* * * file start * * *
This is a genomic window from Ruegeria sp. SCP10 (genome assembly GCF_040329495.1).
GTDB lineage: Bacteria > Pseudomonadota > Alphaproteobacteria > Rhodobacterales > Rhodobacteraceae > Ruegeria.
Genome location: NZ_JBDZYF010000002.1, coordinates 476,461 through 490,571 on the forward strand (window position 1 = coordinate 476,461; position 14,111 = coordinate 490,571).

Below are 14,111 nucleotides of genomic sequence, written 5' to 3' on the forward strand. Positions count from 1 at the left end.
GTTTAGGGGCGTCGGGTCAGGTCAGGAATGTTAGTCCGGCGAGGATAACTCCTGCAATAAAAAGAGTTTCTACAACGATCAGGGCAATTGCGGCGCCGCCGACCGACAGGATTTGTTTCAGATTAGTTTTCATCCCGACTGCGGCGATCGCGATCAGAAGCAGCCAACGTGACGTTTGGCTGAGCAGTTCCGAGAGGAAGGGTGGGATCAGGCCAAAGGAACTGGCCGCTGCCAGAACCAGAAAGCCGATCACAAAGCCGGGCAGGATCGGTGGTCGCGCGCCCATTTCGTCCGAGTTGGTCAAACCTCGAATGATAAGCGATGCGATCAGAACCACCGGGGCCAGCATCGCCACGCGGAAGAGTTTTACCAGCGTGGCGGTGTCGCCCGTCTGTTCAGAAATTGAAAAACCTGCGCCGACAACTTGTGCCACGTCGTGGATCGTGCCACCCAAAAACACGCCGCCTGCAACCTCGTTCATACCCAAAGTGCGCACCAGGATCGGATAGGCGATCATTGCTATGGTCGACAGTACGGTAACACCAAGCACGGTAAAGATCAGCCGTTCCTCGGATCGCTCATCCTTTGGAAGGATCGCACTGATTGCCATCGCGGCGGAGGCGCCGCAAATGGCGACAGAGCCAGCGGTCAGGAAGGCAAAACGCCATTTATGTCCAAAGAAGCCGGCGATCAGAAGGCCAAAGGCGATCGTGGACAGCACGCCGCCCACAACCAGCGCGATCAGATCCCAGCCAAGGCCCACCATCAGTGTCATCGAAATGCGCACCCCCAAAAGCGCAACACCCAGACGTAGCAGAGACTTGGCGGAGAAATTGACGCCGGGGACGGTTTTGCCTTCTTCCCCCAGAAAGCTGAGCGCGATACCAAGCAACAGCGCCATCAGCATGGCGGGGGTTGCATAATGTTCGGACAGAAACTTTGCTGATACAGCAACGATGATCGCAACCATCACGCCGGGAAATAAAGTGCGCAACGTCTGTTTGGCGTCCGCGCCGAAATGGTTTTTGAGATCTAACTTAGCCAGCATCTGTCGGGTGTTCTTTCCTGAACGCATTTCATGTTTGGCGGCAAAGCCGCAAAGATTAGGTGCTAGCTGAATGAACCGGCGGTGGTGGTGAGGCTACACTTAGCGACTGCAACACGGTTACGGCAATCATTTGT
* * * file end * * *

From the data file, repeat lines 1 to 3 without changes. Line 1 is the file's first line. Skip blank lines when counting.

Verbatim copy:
This is a genomic window from Ruegeria sp. SCP10 (genome assembly GCF_040329495.1).
GTDB lineage: Bacteria > Pseudomonadota > Alphaproteobacteria > Rhodobacterales > Rhodobacteraceae > Ruegeria.
Genome location: NZ_JBDZYF010000002.1, coordinates 476,461 through 490,571 on the forward strand (window position 1 = coordinate 476,461; position 14,111 = coordinate 490,571).